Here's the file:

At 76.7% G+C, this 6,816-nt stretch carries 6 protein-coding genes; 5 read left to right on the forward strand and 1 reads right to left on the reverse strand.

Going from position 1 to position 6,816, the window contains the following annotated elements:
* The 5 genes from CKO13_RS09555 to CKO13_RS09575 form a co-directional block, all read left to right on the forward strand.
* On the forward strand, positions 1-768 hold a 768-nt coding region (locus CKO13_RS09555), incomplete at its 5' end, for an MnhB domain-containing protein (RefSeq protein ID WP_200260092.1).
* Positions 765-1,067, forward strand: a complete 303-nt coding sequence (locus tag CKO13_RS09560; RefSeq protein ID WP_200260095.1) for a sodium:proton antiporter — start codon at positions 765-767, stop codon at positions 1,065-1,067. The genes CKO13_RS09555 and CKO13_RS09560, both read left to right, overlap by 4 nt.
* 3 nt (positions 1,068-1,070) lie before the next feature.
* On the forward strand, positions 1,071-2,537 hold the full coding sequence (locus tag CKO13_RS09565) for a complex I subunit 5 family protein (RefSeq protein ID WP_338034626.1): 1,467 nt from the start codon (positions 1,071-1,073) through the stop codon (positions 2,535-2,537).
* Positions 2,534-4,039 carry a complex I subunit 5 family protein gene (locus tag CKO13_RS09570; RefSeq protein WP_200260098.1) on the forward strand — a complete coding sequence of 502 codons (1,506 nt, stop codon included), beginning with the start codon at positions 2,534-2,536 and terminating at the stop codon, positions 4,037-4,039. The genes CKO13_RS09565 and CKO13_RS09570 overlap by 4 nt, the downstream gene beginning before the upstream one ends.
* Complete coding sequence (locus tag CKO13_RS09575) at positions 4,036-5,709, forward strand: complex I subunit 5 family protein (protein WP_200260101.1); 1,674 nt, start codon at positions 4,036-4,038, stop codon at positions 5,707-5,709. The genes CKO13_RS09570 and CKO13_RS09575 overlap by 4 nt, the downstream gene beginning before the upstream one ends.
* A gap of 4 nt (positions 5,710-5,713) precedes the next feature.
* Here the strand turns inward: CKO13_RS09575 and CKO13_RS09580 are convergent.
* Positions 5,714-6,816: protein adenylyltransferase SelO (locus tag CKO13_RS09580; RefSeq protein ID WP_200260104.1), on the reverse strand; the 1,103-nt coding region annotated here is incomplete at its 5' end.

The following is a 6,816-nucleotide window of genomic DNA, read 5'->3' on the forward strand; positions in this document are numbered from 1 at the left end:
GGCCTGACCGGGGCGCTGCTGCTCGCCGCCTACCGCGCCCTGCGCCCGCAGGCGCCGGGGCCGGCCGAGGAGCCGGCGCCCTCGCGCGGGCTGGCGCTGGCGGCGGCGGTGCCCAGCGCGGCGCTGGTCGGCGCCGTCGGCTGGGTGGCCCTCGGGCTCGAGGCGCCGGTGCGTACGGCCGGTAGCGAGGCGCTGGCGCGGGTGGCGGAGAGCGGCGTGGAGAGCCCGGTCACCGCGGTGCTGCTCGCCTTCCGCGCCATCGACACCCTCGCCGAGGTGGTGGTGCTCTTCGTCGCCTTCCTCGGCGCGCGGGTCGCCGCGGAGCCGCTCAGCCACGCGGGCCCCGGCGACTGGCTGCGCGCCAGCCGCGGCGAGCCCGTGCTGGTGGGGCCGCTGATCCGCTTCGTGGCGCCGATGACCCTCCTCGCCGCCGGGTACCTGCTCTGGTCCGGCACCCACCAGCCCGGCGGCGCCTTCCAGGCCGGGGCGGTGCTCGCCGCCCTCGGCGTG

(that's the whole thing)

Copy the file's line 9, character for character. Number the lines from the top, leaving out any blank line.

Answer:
* Complete coding sequence (locus tag CKO13_RS09575) at positions 4,036-5,709, forward strand: complex I subunit 5 family protein (protein WP_200260101.1); 1,674 nt, start codon at positions 4,036-4,038, stop codon at positions 5,707-5,709. The genes CKO13_RS09570 and CKO13_RS09575 overlap by 4 nt, the downstream gene beginning before the upstream one ends.